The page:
Changes to biofuel targets not expected to radically alter market for DDGs

By Aerin Einstein-Curtis contact

- Last updated on GMT

“In the big picture, I think there will be plenty [of DDGs] to go around, I don’t see domestic demand growing rapidly." said University of Illinois economist Darrel Good
“In the big picture, I think there will be plenty [of DDGs] to go around, I don’t see domestic demand growing rapidly." said University of Illinois economist Darrel Good

Related tags: Ddgs, Ethanol fuel, Fodder

The US market for distillers dried grains (DDGs) is not likely to see wild fluctuation even if less ethanol is produced domestically than once expected as a reaction to changes in biofuel policy.

DDGs, used in livestock feed, are a by-product of the process used to generate ethanol by the biofuel industry.

There has been public debate around the likely amount of ethanol to be produced by the biofuel sector to meet the revised estimates in the Renewable Fuel Standard (RFS) put forward by the US Environmental Protection Agency (EPA) in May 2015.

The amounts in the proposal call for 13.4 billion gallons of renewable fuel in 2015 and 14 billion gallons in 2016. These are less than the amounts put forward in the RFS included in the 2007 Energy Independence and Security Act. A final decision on the new targets isn’t set to be made until the fall.

The reported aims of the RFS are to promote growth in the renewable fuel sector, curb greenhouse gas emissions through use of renewable fuels and decrease the import of fuel.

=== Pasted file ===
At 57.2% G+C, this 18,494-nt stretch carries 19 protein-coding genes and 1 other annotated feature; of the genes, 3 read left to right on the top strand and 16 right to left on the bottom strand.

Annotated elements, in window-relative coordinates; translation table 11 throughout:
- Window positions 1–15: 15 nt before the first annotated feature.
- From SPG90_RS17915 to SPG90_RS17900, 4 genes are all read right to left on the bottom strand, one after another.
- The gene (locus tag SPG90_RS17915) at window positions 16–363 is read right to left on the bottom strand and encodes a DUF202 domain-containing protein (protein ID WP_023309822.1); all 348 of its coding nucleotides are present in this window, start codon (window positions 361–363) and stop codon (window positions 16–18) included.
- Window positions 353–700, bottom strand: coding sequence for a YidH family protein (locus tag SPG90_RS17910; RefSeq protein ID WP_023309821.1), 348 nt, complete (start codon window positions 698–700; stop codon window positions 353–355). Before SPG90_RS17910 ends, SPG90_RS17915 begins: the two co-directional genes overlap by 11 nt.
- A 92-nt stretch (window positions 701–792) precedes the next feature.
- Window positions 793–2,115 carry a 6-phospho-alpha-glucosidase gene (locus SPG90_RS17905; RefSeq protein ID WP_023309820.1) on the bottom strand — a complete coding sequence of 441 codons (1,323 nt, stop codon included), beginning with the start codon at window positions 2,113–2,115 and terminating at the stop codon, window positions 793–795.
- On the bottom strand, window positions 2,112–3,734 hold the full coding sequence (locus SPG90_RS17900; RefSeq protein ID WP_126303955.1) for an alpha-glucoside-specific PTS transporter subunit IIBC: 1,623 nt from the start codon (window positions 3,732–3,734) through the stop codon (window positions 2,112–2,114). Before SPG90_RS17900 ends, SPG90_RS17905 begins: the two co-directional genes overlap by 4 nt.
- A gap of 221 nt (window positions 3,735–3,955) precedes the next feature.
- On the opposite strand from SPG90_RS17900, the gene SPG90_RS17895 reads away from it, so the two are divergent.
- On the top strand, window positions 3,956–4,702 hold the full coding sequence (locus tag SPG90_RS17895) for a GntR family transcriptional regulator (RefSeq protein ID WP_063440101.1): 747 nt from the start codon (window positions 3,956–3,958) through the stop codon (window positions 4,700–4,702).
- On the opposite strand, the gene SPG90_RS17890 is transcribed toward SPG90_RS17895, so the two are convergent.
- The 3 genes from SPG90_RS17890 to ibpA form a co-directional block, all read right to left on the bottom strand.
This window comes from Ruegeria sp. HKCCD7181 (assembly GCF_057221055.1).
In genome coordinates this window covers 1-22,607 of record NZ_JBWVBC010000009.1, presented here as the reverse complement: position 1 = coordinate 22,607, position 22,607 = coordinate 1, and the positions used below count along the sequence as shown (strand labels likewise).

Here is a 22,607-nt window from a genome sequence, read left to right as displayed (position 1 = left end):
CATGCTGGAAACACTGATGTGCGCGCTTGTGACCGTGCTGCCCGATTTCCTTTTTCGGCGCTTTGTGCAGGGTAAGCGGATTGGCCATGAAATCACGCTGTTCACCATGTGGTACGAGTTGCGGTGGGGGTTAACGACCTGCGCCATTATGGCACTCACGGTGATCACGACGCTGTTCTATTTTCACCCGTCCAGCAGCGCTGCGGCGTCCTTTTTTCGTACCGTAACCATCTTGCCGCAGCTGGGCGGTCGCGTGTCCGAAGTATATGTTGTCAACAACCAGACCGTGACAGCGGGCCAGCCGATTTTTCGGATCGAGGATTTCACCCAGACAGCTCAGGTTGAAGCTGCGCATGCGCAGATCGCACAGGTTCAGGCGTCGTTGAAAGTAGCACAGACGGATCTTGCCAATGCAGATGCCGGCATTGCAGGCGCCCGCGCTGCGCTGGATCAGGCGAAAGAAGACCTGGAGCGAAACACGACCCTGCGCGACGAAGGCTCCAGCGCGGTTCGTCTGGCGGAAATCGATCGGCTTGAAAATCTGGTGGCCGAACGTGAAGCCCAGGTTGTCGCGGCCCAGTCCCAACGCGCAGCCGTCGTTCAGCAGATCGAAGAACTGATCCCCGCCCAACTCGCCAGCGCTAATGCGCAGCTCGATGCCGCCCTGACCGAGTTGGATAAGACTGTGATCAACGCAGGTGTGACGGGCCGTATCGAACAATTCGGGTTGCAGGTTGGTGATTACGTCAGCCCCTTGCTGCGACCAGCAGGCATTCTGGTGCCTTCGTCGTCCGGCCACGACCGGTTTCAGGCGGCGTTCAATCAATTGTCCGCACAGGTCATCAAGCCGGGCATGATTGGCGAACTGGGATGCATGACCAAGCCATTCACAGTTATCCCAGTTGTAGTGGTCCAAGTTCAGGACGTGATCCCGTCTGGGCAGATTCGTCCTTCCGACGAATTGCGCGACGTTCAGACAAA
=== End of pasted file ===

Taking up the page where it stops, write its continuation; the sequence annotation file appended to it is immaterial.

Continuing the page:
The reduced amounts suggested in the revised RFS have been generated by the understanding that the initial requirements were hard to attain, University of Illinois economics professor Darrel Good told FeedNavigator.

“What the EPA has done is they’ve interpreted the lack of certain infrastructure as representing a supply constraint,”​ he said. The decision has been a controversial one, he added.

'Plenty to go around'

Even with a plateauing of the ethanol being generated, the amount of DDGs produced won’t cause a scarcity, he said. Though the period of rapid growth for both ethanol and DDGs may be cooling, it is unlikely to move backwards, said Good.

“In the big picture, I think there will be plenty to go around, I don’t see domestic demand growing rapidly,”​ he said.

“In general DDG prices tend to follow corn prices,”​ he said. “At periods of the year, DDGs appear to carry a premium and at other times are priced one-for-one to corn, (and) I don’t think they’ll stray too far from corn prices.”

Though popular as an animal feed, there isn’t an expectation that more ethanol would be made to increase the supply of DDGs, said US Grains Council chief economist Mike Dwyer. However, if there is enough of a demand for DDGs that the price increases, it may cause some producers to dry more wet distiller’s grains to add to the market, he added.

Support from the international market

During the last five years, there has been interest in US DDGs exports from China and Mexico. 

And international buyers have shown themselves willing to pay a premium price for the product, said Alvaro Cordero, a manager of global trade for the US Grains Council.

“Global markets have understood the quality and how to ration the use in their feed,”​ he said. “Compared to the price right now, which is depressed, people have paid a significate premium; they’re not buying it because it’s cheaper, they’re buying it because they value it.”

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